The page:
You should also consider your requirements. A contracting labor market means that you’ll want to expand your search and look outside the traditional talent pool. A candidate’s best experience may not come from working at another financial services organization, but in a sales role in another industry entirely. Does it help a salesperson to be familiar with financial products and services? Absolutely. But those things are more easily taught than teaching someone with no sales experience how to sell.
- Video and images. Your career site is an opportunity to tell a story about your company environment, role (inside versus outside sales), and culture. In marketing, we use graphics to sell products and services. Recruitment marketing lends itself to using graphics like video and images to sell your company, to explain why someone would prefer to work for you versus your competitors, and to give candidates a reason to leave their current position.
- Target your outreach. You won’t find a candidate more immune to recruiting sales tactics than a sales candidate. This is where targeting and building relationships comes in. With a focus on your talent funnel at the consideration and awareness stage, search for candidates in industries that often have sales roles, like fundraising, non-profit marketing, call center or sales in retail where quotas are required but the schedule or salary may be limited. Reach out to these candidates in a personal way, with the goal of simply introducing yourself and your company, and without an ask. Do your research, read what they write and share on LinkedIn or social channels, and personalize your email with a little something about them. Again, you have to be a salesperson to connect with a salesperson - so using ordinary outreach tactics are going to be less effective than with other candidates.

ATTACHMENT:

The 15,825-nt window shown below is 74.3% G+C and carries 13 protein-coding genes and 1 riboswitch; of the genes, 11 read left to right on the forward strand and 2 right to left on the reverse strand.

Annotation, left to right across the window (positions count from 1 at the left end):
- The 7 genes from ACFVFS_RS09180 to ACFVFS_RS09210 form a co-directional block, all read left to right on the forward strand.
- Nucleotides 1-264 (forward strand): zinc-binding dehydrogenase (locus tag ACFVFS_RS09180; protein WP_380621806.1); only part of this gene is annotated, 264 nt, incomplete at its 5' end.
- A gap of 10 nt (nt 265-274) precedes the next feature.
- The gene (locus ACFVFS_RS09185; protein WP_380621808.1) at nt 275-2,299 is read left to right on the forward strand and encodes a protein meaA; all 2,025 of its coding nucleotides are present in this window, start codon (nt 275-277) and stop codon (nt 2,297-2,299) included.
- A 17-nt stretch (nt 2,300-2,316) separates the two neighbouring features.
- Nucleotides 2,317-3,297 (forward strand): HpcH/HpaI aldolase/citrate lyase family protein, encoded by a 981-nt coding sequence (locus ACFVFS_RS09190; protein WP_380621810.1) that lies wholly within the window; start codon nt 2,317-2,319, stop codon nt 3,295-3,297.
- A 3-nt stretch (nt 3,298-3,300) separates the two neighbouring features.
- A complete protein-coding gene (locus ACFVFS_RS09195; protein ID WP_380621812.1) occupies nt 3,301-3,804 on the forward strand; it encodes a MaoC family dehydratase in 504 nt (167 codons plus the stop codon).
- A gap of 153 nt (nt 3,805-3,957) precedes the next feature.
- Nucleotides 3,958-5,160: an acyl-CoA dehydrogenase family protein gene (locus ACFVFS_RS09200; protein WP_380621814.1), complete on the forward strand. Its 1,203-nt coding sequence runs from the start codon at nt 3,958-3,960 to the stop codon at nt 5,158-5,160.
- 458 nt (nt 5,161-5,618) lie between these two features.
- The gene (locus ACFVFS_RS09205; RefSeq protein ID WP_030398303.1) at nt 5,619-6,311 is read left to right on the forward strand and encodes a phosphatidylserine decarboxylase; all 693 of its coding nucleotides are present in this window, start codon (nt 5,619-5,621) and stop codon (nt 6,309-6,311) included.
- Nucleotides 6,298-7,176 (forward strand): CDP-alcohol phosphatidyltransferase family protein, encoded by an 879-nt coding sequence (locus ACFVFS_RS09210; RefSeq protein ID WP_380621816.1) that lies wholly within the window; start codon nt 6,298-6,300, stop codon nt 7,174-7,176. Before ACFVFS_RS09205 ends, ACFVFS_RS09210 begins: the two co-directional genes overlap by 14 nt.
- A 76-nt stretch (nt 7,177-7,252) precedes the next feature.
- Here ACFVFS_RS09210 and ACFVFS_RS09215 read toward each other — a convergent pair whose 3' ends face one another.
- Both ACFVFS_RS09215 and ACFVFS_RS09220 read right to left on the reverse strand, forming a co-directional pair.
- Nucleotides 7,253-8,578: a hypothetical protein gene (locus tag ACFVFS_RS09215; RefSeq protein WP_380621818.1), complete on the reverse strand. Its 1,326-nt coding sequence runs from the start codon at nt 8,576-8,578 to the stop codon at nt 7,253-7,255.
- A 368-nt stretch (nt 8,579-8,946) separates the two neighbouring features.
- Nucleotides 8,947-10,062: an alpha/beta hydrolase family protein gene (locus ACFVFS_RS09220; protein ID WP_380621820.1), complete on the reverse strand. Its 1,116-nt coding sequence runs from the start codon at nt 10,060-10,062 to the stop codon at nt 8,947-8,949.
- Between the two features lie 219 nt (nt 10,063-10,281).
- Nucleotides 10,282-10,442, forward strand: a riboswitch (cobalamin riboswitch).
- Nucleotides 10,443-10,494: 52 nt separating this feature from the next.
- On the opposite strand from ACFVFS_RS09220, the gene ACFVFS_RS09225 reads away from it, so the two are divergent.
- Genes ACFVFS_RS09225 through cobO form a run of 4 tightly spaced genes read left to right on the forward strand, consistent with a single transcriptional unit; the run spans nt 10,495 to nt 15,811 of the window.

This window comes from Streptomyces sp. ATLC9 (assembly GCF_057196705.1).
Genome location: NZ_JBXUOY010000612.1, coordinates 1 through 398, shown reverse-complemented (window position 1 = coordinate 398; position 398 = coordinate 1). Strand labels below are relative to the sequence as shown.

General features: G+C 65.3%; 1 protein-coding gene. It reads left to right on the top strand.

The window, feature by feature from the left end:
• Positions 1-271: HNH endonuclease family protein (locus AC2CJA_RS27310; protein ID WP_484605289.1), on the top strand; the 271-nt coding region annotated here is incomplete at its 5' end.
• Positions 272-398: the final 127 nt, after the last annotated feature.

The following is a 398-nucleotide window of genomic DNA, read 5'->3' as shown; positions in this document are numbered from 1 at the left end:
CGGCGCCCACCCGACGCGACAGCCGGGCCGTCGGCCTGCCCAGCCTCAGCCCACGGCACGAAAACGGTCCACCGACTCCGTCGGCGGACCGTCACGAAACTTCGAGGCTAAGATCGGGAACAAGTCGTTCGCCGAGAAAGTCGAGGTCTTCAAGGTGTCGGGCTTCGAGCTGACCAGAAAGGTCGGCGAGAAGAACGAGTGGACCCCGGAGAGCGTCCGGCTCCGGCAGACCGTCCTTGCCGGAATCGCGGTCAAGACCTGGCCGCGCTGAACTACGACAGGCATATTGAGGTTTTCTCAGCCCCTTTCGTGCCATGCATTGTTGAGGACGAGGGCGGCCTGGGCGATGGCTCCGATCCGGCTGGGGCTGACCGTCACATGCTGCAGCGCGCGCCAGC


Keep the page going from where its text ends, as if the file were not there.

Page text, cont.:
- Create scalable and repeatable talent funnels. Online webinars, career fairs, and content marketing to sales candidates are all value-adds you can offer that your ideal candidate is likely to engage with. Know that you’re likely reaching candidates who are currently employed, so offering something that helps them be successful in their current jobs can be the winning factor that makes your company stand out to them. You don’t have to win on day one, you just have to be memorable.